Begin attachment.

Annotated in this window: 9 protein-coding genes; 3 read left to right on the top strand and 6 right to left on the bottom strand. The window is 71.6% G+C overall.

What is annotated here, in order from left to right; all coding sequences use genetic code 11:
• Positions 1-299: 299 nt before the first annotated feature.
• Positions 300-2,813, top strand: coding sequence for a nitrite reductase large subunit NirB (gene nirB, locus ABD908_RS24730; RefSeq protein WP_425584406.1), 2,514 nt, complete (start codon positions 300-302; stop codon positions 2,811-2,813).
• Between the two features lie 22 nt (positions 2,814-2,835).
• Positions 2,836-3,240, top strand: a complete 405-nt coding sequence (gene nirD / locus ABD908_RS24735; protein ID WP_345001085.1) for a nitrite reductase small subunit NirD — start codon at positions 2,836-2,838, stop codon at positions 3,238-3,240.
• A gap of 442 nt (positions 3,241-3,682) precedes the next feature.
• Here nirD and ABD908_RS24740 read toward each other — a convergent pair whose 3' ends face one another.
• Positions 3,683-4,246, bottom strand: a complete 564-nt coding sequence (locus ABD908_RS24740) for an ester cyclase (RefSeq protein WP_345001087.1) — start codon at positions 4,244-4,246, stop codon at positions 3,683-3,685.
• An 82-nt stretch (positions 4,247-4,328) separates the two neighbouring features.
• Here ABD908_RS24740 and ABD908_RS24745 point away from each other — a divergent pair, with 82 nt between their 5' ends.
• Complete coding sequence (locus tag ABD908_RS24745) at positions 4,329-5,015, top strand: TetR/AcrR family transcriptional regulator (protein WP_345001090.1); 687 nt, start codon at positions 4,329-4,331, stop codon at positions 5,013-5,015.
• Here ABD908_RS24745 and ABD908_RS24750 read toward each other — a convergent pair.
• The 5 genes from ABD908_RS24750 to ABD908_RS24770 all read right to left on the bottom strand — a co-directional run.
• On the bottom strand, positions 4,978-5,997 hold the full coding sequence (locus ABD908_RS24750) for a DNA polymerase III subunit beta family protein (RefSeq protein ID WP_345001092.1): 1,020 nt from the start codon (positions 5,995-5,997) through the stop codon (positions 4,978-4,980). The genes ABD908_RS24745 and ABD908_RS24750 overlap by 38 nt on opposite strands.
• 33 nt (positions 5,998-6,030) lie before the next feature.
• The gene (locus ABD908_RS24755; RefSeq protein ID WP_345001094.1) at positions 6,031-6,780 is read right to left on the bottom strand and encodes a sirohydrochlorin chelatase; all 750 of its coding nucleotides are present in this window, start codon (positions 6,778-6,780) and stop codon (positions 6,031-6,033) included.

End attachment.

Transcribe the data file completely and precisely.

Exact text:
Annotated in this window: 9 protein-coding genes; 3 read left to right on the top strand and 6 right to left on the bottom strand. The window is 71.6% G+C overall.

What is annotated here, in order from left to right; all coding sequences use genetic code 11:
• Positions 1-299: 299 nt before the first annotated feature.
• Positions 300-2,813, top strand: coding sequence for a nitrite reductase large subunit NirB (gene nirB, locus ABD908_RS24730; RefSeq protein WP_425584406.1), 2,514 nt, complete (start codon positions 300-302; stop codon positions 2,811-2,813).
• Between the two features lie 22 nt (positions 2,814-2,835).
• Positions 2,836-3,240, top strand: a complete 405-nt coding sequence (gene nirD / locus ABD908_RS24735; protein ID WP_345001085.1) for a nitrite reductase small subunit NirD — start codon at positions 2,836-2,838, stop codon at positions 3,238-3,240.
• A gap of 442 nt (positions 3,241-3,682) precedes the next feature.
• Here nirD and ABD908_RS24740 read toward each other — a convergent pair whose 3' ends face one another.
• Positions 3,683-4,246, bottom strand: a complete 564-nt coding sequence (locus ABD908_RS24740) for an ester cyclase (RefSeq protein WP_345001087.1) — start codon at positions 4,244-4,246, stop codon at positions 3,683-3,685.
• An 82-nt stretch (positions 4,247-4,328) separates the two neighbouring features.
• Here ABD908_RS24740 and ABD908_RS24745 point away from each other — a divergent pair, with 82 nt between their 5' ends.
• Complete coding sequence (locus tag ABD908_RS24745) at positions 4,329-5,015, top strand: TetR/AcrR family transcriptional regulator (protein WP_345001090.1); 687 nt, start codon at positions 4,329-4,331, stop codon at positions 5,013-5,015.
• Here ABD908_RS24745 and ABD908_RS24750 read toward each other — a convergent pair.
• The 5 genes from ABD908_RS24750 to ABD908_RS24770 all read right to left on the bottom strand — a co-directional run.
• On the bottom strand, positions 4,978-5,997 hold the full coding sequence (locus ABD908_RS24750) for a DNA polymerase III subunit beta family protein (RefSeq protein ID WP_345001092.1): 1,020 nt from the start codon (positions 5,995-5,997) through the stop codon (positions 4,978-4,980). The genes ABD908_RS24745 and ABD908_RS24750 overlap by 38 nt on opposite strands.
• 33 nt (positions 5,998-6,030) lie before the next feature.
• The gene (locus ABD908_RS24755; RefSeq protein ID WP_345001094.1) at positions 6,031-6,780 is read right to left on the bottom strand and encodes a sirohydrochlorin chelatase; all 750 of its coding nucleotides are present in this window, start codon (positions 6,778-6,780) and stop codon (positions 6,031-6,033) included.